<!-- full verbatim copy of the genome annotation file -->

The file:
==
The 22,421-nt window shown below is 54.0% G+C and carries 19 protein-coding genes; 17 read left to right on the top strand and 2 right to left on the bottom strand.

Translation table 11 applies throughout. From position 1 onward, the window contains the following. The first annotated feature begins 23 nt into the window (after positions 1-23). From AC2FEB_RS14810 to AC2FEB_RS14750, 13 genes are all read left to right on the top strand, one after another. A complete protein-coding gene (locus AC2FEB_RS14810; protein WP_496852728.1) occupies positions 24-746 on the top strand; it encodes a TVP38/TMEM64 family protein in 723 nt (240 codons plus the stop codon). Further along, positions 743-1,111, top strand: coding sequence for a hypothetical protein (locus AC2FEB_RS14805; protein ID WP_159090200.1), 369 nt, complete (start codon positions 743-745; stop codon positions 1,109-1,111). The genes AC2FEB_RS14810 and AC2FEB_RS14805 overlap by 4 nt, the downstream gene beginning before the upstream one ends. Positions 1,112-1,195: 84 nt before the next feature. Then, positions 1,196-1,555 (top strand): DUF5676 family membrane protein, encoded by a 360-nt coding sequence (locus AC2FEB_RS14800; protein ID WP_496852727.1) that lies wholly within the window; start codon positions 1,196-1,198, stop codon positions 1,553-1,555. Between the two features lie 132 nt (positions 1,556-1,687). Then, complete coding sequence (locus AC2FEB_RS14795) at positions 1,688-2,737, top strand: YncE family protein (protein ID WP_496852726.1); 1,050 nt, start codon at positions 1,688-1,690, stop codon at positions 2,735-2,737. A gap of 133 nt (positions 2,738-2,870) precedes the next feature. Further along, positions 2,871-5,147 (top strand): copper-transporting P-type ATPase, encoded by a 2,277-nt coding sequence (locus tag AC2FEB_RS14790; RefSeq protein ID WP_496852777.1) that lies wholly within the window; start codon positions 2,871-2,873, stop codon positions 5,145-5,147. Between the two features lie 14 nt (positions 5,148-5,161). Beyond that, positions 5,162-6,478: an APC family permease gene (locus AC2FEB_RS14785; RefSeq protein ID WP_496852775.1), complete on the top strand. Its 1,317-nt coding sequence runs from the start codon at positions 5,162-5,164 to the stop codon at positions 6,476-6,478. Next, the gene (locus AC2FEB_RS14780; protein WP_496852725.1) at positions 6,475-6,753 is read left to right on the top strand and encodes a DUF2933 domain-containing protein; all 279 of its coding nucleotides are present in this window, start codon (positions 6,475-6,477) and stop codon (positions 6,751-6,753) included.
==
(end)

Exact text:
The 22,421-nt window shown below is 54.0% G+C and carries 19 protein-coding genes; 17 read left to right on the top strand and 2 right to left on the bottom strand.

Translation table 11 applies throughout. From position 1 onward, the window contains the following. The first annotated feature begins 23 nt into the window (after positions 1-23). From AC2FEB_RS14810 to AC2FEB_RS14750, 13 genes are all read left to right on the top strand, one after another. A complete protein-coding gene (locus AC2FEB_RS14810; protein WP_496852728.1) occupies positions 24-746 on the top strand; it encodes a TVP38/TMEM64 family protein in 723 nt (240 codons plus the stop codon). Further along, positions 743-1,111, top strand: coding sequence for a hypothetical protein (locus AC2FEB_RS14805; protein ID WP_159090200.1), 369 nt, complete (start codon positions 743-745; stop codon positions 1,109-1,111). The genes AC2FEB_RS14810 and AC2FEB_RS14805 overlap by 4 nt, the downstream gene beginning before the upstream one ends. Positions 1,112-1,195: 84 nt before the next feature. Then, positions 1,196-1,555 (top strand): DUF5676 family membrane protein, encoded by a 360-nt coding sequence (locus AC2FEB_RS14800; protein ID WP_496852727.1) that lies wholly within the window; start codon positions 1,196-1,198, stop codon positions 1,553-1,555. Between the two features lie 132 nt (positions 1,556-1,687). Then, complete coding sequence (locus AC2FEB_RS14795) at positions 1,688-2,737, top strand: YncE family protein (protein ID WP_496852726.1); 1,050 nt, start codon at positions 1,688-1,690, stop codon at positions 2,735-2,737. A gap of 133 nt (positions 2,738-2,870) precedes the next feature. Further along, positions 2,871-5,147 (top strand): copper-transporting P-type ATPase, encoded by a 2,277-nt coding sequence (locus tag AC2FEB_RS14790; RefSeq protein ID WP_496852777.1) that lies wholly within the window; start codon positions 2,871-2,873, stop codon positions 5,145-5,147. Between the two features lie 14 nt (positions 5,148-5,161). Beyond that, positions 5,162-6,478: an APC family permease gene (locus AC2FEB_RS14785; RefSeq protein ID WP_496852775.1), complete on the top strand. Its 1,317-nt coding sequence runs from the start codon at positions 5,162-5,164 to the stop codon at positions 6,476-6,478. Next, the gene (locus AC2FEB_RS14780; protein WP_496852725.1) at positions 6,475-6,753 is read left to right on the top strand and encodes a DUF2933 domain-containing protein; all 279 of its coding nucleotides are present in this window, start codon (positions 6,475-6,477) and stop codon (positions 6,751-6,753) included.